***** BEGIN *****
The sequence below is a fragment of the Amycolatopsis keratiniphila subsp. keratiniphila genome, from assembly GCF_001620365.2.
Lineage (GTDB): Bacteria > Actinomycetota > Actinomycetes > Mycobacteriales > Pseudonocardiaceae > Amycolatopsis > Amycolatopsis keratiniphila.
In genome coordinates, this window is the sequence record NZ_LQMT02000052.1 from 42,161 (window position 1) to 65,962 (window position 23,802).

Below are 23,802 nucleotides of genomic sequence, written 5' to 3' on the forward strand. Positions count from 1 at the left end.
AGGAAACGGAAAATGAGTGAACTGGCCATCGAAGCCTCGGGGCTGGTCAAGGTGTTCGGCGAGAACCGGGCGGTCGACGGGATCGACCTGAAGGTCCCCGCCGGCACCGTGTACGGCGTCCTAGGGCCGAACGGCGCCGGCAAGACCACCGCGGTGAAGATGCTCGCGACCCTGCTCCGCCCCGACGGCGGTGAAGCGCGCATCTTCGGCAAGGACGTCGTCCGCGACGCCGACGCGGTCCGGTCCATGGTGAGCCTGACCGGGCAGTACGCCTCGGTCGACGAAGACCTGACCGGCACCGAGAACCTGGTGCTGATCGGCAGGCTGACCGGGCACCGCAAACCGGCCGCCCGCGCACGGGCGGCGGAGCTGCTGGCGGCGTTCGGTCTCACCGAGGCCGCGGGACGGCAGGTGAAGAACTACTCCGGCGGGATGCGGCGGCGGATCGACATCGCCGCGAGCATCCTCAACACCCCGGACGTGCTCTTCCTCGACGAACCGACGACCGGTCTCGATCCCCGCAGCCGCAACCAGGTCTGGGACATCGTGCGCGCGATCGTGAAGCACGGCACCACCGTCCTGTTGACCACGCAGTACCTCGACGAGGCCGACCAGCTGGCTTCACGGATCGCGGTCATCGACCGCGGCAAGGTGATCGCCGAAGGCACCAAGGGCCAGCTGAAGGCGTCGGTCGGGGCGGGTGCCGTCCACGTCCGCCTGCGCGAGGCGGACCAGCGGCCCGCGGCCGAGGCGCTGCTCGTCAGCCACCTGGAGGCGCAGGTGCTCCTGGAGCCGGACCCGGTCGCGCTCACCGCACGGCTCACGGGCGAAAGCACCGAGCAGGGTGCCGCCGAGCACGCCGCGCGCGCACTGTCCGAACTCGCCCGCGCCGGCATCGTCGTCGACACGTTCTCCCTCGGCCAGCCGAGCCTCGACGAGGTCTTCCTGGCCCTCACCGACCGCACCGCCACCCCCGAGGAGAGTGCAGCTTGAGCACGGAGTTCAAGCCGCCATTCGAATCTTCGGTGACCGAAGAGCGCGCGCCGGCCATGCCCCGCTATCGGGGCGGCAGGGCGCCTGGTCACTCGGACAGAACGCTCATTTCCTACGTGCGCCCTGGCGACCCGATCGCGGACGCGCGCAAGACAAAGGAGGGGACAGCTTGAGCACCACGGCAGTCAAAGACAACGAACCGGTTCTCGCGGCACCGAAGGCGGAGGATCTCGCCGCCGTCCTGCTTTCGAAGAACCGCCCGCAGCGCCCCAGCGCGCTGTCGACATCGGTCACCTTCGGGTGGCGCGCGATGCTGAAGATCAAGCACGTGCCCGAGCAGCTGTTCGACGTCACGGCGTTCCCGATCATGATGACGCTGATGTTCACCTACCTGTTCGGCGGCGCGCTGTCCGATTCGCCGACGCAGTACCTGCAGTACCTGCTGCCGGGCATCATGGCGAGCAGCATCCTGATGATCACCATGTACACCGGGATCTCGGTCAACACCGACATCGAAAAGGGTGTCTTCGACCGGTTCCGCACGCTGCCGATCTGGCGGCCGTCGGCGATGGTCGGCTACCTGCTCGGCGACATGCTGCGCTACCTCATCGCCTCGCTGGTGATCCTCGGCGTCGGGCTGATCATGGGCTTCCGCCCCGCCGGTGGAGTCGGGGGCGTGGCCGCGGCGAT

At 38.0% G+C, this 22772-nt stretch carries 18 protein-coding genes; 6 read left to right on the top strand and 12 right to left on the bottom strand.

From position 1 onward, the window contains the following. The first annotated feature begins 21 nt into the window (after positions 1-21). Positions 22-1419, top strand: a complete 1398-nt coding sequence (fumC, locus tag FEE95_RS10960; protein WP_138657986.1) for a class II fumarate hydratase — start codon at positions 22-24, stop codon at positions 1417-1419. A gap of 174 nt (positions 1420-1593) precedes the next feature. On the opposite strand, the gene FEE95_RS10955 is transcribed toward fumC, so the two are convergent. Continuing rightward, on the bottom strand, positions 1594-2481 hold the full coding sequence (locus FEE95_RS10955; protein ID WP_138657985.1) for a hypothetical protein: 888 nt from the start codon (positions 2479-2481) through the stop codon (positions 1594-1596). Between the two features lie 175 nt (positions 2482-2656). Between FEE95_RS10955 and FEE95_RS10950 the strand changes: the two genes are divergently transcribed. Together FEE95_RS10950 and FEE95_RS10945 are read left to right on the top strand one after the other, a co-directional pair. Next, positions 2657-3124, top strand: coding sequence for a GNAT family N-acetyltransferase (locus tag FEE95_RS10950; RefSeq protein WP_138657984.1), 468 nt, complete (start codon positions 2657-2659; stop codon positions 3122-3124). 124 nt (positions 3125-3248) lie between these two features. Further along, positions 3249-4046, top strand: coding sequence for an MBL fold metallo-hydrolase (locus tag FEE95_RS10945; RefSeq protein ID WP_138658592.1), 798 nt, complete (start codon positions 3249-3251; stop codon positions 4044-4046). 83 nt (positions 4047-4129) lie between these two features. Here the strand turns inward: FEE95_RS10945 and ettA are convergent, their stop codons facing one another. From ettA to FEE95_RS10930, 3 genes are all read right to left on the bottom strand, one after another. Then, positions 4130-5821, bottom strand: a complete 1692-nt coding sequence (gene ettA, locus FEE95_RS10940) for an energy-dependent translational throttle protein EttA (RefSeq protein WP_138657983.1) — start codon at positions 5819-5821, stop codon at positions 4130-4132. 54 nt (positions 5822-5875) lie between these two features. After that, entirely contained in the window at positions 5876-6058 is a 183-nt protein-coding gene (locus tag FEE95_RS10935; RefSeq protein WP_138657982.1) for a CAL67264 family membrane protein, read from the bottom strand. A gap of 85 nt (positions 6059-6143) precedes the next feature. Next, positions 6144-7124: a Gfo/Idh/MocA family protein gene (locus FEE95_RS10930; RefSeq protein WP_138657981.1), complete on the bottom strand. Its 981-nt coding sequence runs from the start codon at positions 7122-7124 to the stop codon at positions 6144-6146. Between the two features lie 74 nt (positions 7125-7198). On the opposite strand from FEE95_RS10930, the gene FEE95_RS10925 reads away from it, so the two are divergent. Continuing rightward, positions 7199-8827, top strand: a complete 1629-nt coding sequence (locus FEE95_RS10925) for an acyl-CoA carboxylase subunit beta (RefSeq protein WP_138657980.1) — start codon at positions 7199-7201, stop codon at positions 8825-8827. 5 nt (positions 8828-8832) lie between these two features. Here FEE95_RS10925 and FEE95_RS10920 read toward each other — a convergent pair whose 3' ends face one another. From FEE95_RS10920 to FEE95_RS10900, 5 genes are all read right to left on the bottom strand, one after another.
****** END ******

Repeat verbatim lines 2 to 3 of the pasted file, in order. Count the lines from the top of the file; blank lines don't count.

Lineage (GTDB): Bacteria > Actinomycetota > Actinomycetes > Mycobacteriales > Pseudonocardiaceae > Amycolatopsis > Amycolatopsis keratiniphila.
In genome coordinates, this window is the sequence record NZ_LQMT02000052.1 from 42,161 (window position 1) to 65,962 (window position 23,802).